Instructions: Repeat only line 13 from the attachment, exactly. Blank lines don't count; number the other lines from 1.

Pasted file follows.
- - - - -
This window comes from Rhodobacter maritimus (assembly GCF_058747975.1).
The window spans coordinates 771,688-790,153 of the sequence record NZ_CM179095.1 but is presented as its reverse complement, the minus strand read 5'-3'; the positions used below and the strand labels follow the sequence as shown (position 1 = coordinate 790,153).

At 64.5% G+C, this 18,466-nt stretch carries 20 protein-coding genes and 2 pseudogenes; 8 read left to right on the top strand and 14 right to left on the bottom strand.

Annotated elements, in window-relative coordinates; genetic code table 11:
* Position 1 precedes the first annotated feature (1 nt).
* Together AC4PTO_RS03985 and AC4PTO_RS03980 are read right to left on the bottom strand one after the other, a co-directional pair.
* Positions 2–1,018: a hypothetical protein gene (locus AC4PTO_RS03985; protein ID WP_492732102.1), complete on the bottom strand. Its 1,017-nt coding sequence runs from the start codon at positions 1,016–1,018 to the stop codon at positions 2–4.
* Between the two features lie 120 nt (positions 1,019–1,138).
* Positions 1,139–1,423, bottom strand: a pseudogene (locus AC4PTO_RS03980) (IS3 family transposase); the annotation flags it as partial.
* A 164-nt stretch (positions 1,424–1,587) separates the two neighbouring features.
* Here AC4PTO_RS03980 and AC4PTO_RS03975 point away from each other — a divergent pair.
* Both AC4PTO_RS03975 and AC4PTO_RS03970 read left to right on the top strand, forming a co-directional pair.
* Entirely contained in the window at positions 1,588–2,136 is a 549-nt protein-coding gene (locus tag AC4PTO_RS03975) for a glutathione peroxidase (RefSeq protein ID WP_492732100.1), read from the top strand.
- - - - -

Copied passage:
* Entirely contained in the window at positions 1,588–2,136 is a 549-nt protein-coding gene (locus tag AC4PTO_RS03975) for a glutathione peroxidase (RefSeq protein ID WP_492732100.1), read from the top strand.